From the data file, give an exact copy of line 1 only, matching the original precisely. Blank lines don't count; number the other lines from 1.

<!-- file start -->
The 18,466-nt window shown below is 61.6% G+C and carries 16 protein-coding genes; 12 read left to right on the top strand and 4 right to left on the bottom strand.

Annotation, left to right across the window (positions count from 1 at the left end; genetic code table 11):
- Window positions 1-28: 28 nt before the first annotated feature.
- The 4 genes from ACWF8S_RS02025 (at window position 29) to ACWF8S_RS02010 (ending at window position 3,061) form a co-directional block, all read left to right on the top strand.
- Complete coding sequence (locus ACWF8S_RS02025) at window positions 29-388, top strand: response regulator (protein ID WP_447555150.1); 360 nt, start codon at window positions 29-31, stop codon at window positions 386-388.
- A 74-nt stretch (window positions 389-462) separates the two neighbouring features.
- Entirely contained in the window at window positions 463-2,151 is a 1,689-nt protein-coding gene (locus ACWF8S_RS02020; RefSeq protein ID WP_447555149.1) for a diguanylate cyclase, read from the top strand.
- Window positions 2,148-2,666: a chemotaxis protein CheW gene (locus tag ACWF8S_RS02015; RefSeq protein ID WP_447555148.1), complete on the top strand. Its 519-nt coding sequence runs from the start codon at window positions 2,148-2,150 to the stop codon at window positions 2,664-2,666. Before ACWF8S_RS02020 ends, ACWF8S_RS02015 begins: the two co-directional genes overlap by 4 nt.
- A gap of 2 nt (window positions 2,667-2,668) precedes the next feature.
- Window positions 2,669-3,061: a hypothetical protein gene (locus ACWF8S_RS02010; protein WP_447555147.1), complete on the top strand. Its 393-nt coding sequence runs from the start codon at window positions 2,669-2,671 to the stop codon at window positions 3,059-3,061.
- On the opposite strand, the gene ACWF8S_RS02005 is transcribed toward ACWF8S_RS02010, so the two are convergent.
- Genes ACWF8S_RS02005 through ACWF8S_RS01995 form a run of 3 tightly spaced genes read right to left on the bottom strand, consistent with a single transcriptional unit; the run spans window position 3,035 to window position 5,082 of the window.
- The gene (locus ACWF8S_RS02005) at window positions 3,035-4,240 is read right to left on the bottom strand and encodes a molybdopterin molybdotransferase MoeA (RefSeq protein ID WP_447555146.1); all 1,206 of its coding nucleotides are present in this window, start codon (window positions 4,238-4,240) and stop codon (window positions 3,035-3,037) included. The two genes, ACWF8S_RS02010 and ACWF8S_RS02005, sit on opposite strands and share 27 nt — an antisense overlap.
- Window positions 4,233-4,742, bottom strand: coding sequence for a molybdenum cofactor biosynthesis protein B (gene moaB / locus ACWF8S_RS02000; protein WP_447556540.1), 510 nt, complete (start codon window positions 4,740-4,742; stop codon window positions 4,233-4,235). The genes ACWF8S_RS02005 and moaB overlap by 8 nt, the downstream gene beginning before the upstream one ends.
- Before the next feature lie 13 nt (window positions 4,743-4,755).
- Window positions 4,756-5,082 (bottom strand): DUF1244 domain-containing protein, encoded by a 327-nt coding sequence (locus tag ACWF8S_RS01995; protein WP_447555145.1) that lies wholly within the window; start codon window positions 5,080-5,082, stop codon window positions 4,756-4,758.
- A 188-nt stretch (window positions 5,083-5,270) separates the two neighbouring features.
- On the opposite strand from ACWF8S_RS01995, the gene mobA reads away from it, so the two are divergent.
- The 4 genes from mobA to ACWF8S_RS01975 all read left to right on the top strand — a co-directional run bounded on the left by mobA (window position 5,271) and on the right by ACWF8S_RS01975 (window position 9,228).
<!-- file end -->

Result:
The 18,466-nt window shown below is 61.6% G+C and carries 16 protein-coding genes; 12 read left to right on the top strand and 4 right to left on the bottom strand.